Would More Free Time Really Make You Happier?
THURSDAY, Sept. 9, 2021 (HealthDay News) -- Many people feel their to-do list is overloaded, but there is also such a thing as too much free time, a new study suggests.
In a series of studies, researchers found that having either too little or too much free time seemed to drain people's sense of well-being.
It's no surprise that constantly feeling pressed for time — and the stress that creates — can take a toll on well-being, the study authors said. Many studies have documented as much.
The new findings highlight the other end of the spectrum, according to lead researcher Marissa Sharif, an assistant professor of marketing at the University of Pennsylvania in Philadelphia.
Excessive free time, her team found, may diminish well-being because people feel they are not being productive.
"Productive" means more than simply being busy, Sharif said. Busyness, she noted, has become something of a "status symbol" in today's society — a sign that a person is important.
Feeling productive is different: It's related to our sense of purpose in life. And that may be lacking, Sharif said, when people have too much time on their hands.
The new study, published Sept. 9 in the Journal of Personality and Social Psychology, involved a few data sets.
First, the researchers used two national surveys that asked Americans about their time use and subjective well-being.
In one, of more than 13,600 working adults, those with the least free time — an hour or so a day — tended to give lower ratings to their life satisfaction.
The second survey found the same, but also suggested that an abundance of free time is no better.
That survey included more than 21,700 Americans, employed and not employed. While a dearth of free time was related to poorer well-being, the benefits of extra time seemed to plateau at two hours per day: Having more free time than that did not make people happier.
And well-being started to dip once people had more than five hours of free time.
What exactly makes time "free"? Here, it was defined as time spent doing what you want, not in obligatory activities like work, household chores and dental appointments.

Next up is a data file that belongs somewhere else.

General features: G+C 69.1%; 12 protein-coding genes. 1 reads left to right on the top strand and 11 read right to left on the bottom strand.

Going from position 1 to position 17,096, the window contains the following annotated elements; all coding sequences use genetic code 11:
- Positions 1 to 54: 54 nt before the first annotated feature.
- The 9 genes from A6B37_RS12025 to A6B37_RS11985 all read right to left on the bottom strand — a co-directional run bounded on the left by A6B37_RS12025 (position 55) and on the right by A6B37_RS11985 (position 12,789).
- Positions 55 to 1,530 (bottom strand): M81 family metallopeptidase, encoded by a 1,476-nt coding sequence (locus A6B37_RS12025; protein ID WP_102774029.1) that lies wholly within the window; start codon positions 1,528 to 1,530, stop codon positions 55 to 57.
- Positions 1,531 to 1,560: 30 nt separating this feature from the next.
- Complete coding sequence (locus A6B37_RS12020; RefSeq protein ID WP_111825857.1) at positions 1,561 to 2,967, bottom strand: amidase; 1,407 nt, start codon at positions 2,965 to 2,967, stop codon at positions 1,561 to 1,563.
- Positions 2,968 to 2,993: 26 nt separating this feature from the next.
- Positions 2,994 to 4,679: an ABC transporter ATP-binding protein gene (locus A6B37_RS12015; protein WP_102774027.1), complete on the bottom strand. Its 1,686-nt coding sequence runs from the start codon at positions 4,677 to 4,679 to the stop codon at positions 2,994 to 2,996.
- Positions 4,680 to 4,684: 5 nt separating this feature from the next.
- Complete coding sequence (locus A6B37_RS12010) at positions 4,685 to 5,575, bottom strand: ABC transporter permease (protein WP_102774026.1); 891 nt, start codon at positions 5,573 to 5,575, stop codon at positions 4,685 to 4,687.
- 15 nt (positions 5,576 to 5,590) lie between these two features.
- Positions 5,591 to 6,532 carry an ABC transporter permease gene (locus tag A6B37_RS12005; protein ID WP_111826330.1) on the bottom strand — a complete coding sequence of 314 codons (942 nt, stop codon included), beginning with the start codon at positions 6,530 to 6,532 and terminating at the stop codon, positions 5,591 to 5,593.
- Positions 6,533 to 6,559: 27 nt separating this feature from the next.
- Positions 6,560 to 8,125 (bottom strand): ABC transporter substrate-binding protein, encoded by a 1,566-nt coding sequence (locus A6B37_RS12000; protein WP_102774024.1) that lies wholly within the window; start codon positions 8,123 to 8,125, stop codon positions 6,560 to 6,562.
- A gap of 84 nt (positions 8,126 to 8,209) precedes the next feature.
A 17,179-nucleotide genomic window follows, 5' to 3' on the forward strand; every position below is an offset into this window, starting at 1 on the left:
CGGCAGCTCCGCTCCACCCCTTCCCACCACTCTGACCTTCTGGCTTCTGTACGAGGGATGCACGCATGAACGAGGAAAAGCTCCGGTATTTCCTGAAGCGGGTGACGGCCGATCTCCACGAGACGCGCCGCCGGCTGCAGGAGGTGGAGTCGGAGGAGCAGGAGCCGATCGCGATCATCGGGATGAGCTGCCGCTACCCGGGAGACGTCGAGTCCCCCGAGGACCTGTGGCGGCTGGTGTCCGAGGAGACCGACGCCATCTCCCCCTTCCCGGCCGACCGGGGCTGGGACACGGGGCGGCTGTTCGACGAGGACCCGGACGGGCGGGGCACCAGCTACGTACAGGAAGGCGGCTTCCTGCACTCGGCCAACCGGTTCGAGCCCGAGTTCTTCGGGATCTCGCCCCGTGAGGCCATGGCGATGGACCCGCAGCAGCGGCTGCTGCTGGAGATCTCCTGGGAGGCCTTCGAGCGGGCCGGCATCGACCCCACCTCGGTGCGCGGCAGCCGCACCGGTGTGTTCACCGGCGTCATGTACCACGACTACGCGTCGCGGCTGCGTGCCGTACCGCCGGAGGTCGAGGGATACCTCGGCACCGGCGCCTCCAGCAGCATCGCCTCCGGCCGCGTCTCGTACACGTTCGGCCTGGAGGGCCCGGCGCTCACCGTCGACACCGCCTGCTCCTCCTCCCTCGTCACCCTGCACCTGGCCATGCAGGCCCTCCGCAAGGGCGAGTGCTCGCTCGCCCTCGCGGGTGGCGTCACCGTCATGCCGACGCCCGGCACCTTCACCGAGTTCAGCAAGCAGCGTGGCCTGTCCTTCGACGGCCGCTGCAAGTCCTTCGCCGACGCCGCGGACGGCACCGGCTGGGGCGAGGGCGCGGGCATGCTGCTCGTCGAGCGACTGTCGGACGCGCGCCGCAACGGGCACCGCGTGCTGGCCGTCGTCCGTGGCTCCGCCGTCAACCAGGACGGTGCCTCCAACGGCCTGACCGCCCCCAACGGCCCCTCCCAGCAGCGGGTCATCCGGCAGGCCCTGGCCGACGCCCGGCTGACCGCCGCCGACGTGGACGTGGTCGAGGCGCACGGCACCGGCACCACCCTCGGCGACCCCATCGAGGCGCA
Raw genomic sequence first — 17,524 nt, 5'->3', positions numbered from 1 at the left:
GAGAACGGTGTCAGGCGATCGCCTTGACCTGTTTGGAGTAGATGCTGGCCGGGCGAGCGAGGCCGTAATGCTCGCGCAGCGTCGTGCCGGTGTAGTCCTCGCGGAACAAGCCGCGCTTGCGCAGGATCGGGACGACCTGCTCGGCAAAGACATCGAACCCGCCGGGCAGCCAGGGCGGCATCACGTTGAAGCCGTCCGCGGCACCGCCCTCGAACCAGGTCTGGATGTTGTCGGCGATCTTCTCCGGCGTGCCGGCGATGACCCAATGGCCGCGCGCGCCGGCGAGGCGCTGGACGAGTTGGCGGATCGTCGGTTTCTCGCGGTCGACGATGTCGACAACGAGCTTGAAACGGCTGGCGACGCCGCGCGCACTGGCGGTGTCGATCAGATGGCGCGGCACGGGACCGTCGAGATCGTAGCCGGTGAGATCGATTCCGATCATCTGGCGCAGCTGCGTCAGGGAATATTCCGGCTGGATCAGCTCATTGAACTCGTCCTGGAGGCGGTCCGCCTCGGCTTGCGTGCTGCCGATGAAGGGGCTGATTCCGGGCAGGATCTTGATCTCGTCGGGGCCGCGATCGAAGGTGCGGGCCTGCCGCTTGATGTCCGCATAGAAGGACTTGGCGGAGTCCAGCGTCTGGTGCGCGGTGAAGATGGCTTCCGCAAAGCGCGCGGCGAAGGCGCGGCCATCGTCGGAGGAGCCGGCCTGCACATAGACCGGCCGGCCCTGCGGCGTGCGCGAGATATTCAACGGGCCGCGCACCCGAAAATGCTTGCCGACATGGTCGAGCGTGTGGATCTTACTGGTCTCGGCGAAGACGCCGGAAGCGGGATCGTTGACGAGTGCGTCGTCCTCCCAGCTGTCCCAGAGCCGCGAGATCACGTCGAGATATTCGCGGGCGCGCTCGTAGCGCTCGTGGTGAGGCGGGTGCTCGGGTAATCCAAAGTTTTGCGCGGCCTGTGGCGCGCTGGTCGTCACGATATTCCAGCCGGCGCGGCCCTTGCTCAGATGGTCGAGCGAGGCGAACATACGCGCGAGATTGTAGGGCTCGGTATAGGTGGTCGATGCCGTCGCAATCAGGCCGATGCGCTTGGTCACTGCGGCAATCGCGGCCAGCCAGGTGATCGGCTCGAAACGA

Of course, people may have little free time, or an abundance of it, for various reasons. Sharif's team found that the lesser well-being among people with lots of free time was not explained by unemployment or retirement, or by being unmarried or childless.
There's also the matter, though, of how people spend their free time. So Sharif's team wanted to see whether free time spent productively was different from idleness.
The researchers conducted an experiment in which participants imagined having a moderate amount of free time each day (3.5 hours) or lots of it (7 hours). They also envisioned spending that time either productively (hobbies, exercising or playing with their kids, for example) or unproductively (watching TV, for instance).
Overall, participants felt their well-being would take a dive if they had lots of free time — but only if it was unproductive time.
However, it's hard to translate such a simulated exercise to real life, said James Maddux, a researcher who was not involved in the study.
That's because past research has found a harsh truth: People are bad at predicting what will make them happy, explained Maddux, a senior scholar at George Mason University's Center for the Advancement of Well-Being, in Fairfax, Va.
That said, it does make sense that productive free time would be different from directionless time, according to Maddux.
He pointed to studies on the concept of "flow," where people are completely engaged in what they're doing — akin to being "in the zone." Those studies showed that people tended to be in a better mood at work, where they were absorbed in the task at hand, compared to their more aimless days off, Maddux said.
Of course, human beings are varied. Some people thrive at work and wouldn't trade it for extra free time, he said. Other people may need to consider whether they can work less — and maybe make less money — but have more time for themselves and their family.
Nor is there a universal definition of "productive," Maddux said. Reading a good book might seem idle to some, while others appreciate the mental stimulation.
The findings cannot offer a prescription for how much free time anyone should have.
"But," Maddux said, "if a study gets people to stop and consider what they do with their time, and why they do it, then it's done its job."
The University of California, Berkeley, has advice on work-life balance.
SOURCES: Marissa Sharif, PhD, assistant professor, marketing, Wharton School, University of Pennsylvania, Philadelphia; James Maddux, PhD, senior scholar, Center for the Advancement of Well-Being, George Mason University, Fairfax, Va.; Journal of Personality and Social Psychology, Sept. 9, 2021, online